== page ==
Saturday, 29 August 2009

29 August 1930

It was 79 years ago since the last few dozen people were evacuated from the archipelago of St Kilda (Hiort), 40 miles west of the Outer Hebrides. The move, requested by the people themselves, came in the wake of a decline in population and the increasing problems posed by their remoteness. St Kilda has remained without permanent habitation since, with only Ministry of Defense personnel monitoring the rocket range on Uist and National Trust for Scotland staff looking after the remains of the houses there. Upon departing their shores, the St Kildans left a handful of grain on their tables, alongside the family bible, opened at the chapter Exodus.

A few houses have been restored, and cruiseliners regularly call in the summer. Reaching the islands is still difficult, due to the weather and sea conditions found in the North Atlantic. Efforts have been made to retain the history and culture of the islands, and quite a few books have been written. Yesterday was the first-ever St Kilda day. It is a good thing to celebrate culture. Celebrating an extinct culture in 21st century fashion is something that doesn’t sit very easy with me.

Monday, 17 August 2009

Roll of Honour

The Roll of Honour 1914-1919 for the Isle of Lewis has been published on-line on this link. It is a straight transcription, with some paraphrasing here and there to condense wordy descriptions. Otherwise, no information has been added that was not in the copy, residing in Stornoway Library. More extensive information on men that died as a result of the war has been collected in the Faces from the War Memorial site.

Wednesday, 5 August 2009

Roll of Honour - 1

Currently in the process of transcribing and publishing the Roll of Honour for the First World War for the Isle of Lewis. The transcription is actually complete (a 6030-row Excel file is the result), and the current task is to transform it into a decent HMTL-file, suitable for uploading to the web. A trial-page, for the village of Aird in Point, can be viewed here. Feedback welcome.

This is the intended preface:

In 1921, the Stornoway Gazette published this listing of all men from the island of Lewis who were known to have joined the Armed Forces of the United Kingdom or its overseas dependencies in the battles of the First World War.

This book, now nearly 90 years old, contains mostly very summary information on the approximately 6,000 men and women who joined up. At times, only a name is given. Mostly, a service, regiment or division is also given. When a man did not survive, the date, month or year of death is usually given, sometimes with his age and circumstances how he met his death. Any medals awarded, where applicable with a quotation from the commendation, are also mentioned.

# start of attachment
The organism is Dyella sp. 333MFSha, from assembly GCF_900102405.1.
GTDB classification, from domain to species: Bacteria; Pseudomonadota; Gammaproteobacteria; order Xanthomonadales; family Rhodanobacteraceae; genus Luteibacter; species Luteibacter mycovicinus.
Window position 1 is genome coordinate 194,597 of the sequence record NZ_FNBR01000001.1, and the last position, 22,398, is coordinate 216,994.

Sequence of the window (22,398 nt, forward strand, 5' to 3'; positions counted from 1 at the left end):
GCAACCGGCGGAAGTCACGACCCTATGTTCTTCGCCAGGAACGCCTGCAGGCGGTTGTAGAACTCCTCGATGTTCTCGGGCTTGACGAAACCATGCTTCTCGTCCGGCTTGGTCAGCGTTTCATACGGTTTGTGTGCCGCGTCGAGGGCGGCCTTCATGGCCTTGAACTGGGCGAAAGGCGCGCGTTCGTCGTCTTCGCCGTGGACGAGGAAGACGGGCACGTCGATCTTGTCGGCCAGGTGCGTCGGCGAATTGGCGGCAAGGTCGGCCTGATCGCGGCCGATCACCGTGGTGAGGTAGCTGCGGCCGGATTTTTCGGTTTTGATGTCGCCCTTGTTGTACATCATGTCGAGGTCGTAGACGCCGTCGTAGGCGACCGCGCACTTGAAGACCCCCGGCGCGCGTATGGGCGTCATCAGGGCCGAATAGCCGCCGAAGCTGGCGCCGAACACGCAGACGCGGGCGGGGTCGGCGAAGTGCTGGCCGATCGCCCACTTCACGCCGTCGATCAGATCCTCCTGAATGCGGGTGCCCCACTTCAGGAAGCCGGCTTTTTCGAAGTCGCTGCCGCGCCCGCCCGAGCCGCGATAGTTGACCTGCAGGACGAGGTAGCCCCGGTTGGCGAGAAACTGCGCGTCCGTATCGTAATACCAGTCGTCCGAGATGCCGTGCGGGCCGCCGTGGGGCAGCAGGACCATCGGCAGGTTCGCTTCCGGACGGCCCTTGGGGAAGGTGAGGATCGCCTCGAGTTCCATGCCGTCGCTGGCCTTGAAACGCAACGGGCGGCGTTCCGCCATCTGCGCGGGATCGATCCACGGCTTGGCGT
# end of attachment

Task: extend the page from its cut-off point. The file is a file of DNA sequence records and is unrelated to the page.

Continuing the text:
Quite unique is the collection of portrait photographs contained in the Roll of Honour. It brings the drab listings to life – and elicits great poignancy. Some 400 portraits show the faces of the Fallen. Young men, hardly out of boyhood in some instances. Hardened veterans of the mud and horrors of the Western Front, of the searing heat of the deserts of Mesopotamia. Experienced sailors, lost in the cold waters of the North Sea in the Battle of Jutland in 1916. As it includes many of those lost when H.M.Y. Iolaire ran aground and sank a mile or two outside Stornoway. The death toll of that tragedy on New Year’s Day 1919 now stands at 205. The Roll of Honour lists 172. All were returning home after the war had effectively ended in November 1918. Sixty of those lost were never recovered.

The loss of life is greater than shown in the Roll of Honour. Personal research has pushed the total up to nearly 1,300, meaning that 150 names of the Fallen are not recorded in the Roll of Honour. In the aftermath of the slaughter of the Great War, it is a miracle that so many names were retrieved within those two years. Another source of uncertainty lies in the huge diaspora that already existed in the years before 1914. Nearly a dozen men are recorded in the Roll of Honour as coming back to the “Old Country” at their own expense to do their bit. From places as far apart as Alaska, Patagonia and Malaya. How many of the more than a million who died at the Western Front had ancestors from Lewis, or were even born there? If there was no family left in the island, and no record of such was ever made, the link is irretrievably lost.

These days, there is a heightened interest in the history of the Great War. Its centenary is approaching (2014), and in January 2009, the 90th anniversary of the sinking of the Iolaire was commemorated in Stornoway. Many people around the world are researching their ancestry, and in view of the continual migration from the island over the decades, the Internet is proving to be an invaluable tool.

Copies from the Lewis Roll of Honour from 1921 are in very short supply. One lies in the library at Stornoway, but not everybody is able to make the journey to the Hebrides. It is for this reason that the listings from the Roll of Honour were copied and will be uploaded to the Internet soon.

Roll of Honour - 2

Some sobering statistics were extracted from the transcript of the Roll of Honour.

Out of the 6,030 names, more than 500 were recorded as serving in the Canadian forces.

Each year of the war, from 1915 until 1919, saw the loss of 200 island men. The year 1914 is an exception, as the war did not start until August; 1919 is also an exception, because the war was over. The sinking of HMY Iolaire brought about that year’s total.